Posted by: mrpeatie | February 20, 2008

Zanshin

One of the many reasons I have found karate to be so beneficial is that the lessons we learn in the dojo can often be applied to the real world. A lot of these lessons and concepts are not just physical moves or techniques, but your mental approach and attitude toward a situation.

One such concept is zanshin which is the Japanese word for state of awareness or relaxed alertness. Inside the dojo it means remaining relaxed and constantly being aware of your opponent when sparring. Being relaxed is important because it allows you to think more clearly. It’s also much harder to throw a kick, punch, or block when you are rigid and tense. The awareness part means being prepared for anything an opponent might do and looking for patterns and tells. Sparring is much like a poker game in that regard. If you know your opponent has some sort of tick or subtle motion before they make an attack, you’ll be ready for it every time and can beat them to the punch.

This concept also has many applications outside the dojo.

Stress is everywhere in our daily lives so it is important to remain relaxed and not let stress negatively affect you. This can be challenging as it’s all mental and about your approach to situations.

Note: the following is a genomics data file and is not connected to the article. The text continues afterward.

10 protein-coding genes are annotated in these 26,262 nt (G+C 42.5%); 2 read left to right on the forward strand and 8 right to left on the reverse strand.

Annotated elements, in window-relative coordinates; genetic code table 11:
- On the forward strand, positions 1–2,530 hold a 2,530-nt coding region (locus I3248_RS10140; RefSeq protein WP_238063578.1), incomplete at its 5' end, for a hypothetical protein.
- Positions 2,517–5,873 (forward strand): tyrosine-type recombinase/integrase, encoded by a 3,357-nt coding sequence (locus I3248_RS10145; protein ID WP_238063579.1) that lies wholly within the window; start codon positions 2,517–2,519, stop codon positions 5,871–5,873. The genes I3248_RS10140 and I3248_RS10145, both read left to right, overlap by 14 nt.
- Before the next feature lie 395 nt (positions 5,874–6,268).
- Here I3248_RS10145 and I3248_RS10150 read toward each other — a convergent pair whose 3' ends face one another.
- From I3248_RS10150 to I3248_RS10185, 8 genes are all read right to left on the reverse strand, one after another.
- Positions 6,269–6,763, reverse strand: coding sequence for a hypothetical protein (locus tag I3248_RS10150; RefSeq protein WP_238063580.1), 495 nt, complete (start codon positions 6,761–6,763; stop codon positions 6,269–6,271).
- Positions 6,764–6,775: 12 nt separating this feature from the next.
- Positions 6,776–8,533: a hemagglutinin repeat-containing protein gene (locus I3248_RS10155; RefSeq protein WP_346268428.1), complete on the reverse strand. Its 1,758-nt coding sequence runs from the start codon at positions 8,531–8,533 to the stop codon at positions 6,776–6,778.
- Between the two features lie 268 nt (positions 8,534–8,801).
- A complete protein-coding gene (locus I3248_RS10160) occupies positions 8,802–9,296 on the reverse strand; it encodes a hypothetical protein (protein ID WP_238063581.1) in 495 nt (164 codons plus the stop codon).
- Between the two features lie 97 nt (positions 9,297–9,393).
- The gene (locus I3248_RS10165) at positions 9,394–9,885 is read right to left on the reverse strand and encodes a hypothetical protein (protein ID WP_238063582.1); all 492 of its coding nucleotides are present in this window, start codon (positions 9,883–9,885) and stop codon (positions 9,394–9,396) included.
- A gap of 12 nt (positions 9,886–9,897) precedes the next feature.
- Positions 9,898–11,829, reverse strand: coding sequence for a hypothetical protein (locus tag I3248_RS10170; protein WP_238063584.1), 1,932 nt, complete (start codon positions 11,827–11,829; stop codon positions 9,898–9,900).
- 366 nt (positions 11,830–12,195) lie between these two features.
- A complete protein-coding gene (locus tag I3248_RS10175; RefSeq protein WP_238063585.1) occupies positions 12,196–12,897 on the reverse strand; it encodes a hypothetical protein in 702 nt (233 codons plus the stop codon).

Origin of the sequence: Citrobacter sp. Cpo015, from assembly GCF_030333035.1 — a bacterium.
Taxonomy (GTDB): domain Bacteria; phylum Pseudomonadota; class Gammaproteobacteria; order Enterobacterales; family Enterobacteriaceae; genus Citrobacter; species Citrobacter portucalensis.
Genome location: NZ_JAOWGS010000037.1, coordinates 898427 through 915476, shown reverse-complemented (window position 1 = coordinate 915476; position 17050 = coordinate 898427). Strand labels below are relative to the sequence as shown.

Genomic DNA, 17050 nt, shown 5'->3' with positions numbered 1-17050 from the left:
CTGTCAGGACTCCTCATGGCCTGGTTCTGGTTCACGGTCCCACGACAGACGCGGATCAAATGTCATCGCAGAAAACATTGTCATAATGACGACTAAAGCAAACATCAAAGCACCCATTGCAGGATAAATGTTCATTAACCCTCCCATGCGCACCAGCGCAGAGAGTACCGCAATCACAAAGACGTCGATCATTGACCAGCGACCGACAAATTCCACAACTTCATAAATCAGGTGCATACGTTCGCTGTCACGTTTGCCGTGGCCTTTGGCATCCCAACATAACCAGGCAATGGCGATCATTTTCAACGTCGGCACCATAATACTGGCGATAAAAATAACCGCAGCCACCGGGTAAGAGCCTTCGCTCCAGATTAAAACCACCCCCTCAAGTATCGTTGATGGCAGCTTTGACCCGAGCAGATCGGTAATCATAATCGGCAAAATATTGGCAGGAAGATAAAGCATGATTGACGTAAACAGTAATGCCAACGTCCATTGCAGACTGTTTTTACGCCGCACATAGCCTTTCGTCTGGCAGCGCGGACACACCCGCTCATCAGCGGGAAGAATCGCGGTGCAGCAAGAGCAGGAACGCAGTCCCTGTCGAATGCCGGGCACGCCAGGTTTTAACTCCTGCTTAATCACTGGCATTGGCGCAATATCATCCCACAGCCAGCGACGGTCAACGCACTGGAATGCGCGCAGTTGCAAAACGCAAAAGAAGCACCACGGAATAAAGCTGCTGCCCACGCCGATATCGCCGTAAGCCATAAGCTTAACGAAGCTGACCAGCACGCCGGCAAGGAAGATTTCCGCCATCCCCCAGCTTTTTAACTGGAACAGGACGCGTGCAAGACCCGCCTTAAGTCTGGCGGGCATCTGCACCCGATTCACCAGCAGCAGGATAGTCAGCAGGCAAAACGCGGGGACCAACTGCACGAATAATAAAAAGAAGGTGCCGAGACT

Awareness comes into play in regards to your environment. You should always be aware of your surroundings and who is around you. An example of being aware of your environment is knowing where exits are when entering a building or room. We should have all learned this lesson from that horrible fire in that bar in Rhode Island a few years back. Virtually everyone ran towards the main entrance when the fire started because they didn’t know or see the many other exits in the building. So many people needlessly died because of this. If they took a minute to notice where the other exits where when they entered the bar, things may have turned out differently.

You should also be aware of anyone who is around you, especially if you don’t know them or their intentions. One of the things we teach about self defense is that if you have to physically do something to protect yourself from an attacker, you’ve already failed in zanshin. You shouldn’t have let them get that close to you in the first place.

One last application I use is at work. There are so many different people at work that I interact with daily and everyone has their own agendas. It helps to take a minute and be aware of where folks are coming from. Put yourself in their shoes and take a look at their perspective. It can give you tremendous insight and help with your approach to communication and problem solving.

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